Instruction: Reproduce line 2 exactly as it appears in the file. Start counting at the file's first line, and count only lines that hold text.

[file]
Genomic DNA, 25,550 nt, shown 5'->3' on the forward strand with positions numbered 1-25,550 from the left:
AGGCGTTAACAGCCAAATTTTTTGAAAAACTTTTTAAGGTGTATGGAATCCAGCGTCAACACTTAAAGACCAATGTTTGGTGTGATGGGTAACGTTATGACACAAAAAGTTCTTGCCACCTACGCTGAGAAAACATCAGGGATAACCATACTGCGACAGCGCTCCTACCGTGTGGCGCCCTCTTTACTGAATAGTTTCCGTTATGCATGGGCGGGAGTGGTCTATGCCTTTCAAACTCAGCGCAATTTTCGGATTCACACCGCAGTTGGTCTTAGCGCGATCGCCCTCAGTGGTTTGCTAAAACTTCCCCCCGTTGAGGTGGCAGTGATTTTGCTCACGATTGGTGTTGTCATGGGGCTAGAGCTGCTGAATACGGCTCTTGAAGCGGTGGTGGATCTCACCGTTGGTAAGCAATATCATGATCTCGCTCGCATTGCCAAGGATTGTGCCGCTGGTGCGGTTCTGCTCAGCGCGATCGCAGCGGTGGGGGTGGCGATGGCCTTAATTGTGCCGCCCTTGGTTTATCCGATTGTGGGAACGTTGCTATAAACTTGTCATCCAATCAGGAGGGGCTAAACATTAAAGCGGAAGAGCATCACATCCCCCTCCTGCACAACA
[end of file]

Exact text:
AGGCGTTAACAGCCAAATTTTTTGAAAAACTTTTTAAGGTGTATGGAATCCAGCGTCAACACTTAAAGACCAATGTTTGGTGTGATGGGTAACGTTATGACACAAAAAGTTCTTGCCACCTACGCTGAGAAAACATCAGGGATAACCATACTGCGACAGCGCTCCTACCGTGTGGCGCCCTCTTTACTGAATAGTTTCCGTTATGCATGGGCGGGAGTGGTCTATGCCTTTCAAACTCAGCGCAATTTTCGGATTCACACCGCAGTTGGTCTTAGCGCGATCGCCCTCAGTGGTTTGCTAAAACTTCCCCCCGTTGAGGTGGCAGTGATTTTGCTCACGATTGGTGTTGTCATGGGGCTAGAGCTGCTGAATACGGCTCTTGAAGCGGTGGTGGATCTCACCGTTGGTAAGCAATATCATGATCTCGCTCGCATTGCCAAGGATTGTGCCGCTGGTGCGGTTCTGCTCAGCGCGATCGCAGCGGTGGGGGTGGCGATGGCCTTAATTGTGCCGCCCTTGGTTTATCCGATTGTGGGAACGTTGCTATAAACTTGTCATCCAATCAGGAGGGGCTAAACATTAAAGCGGAAGAGCATCACATCCCCCTCCTGCACAACA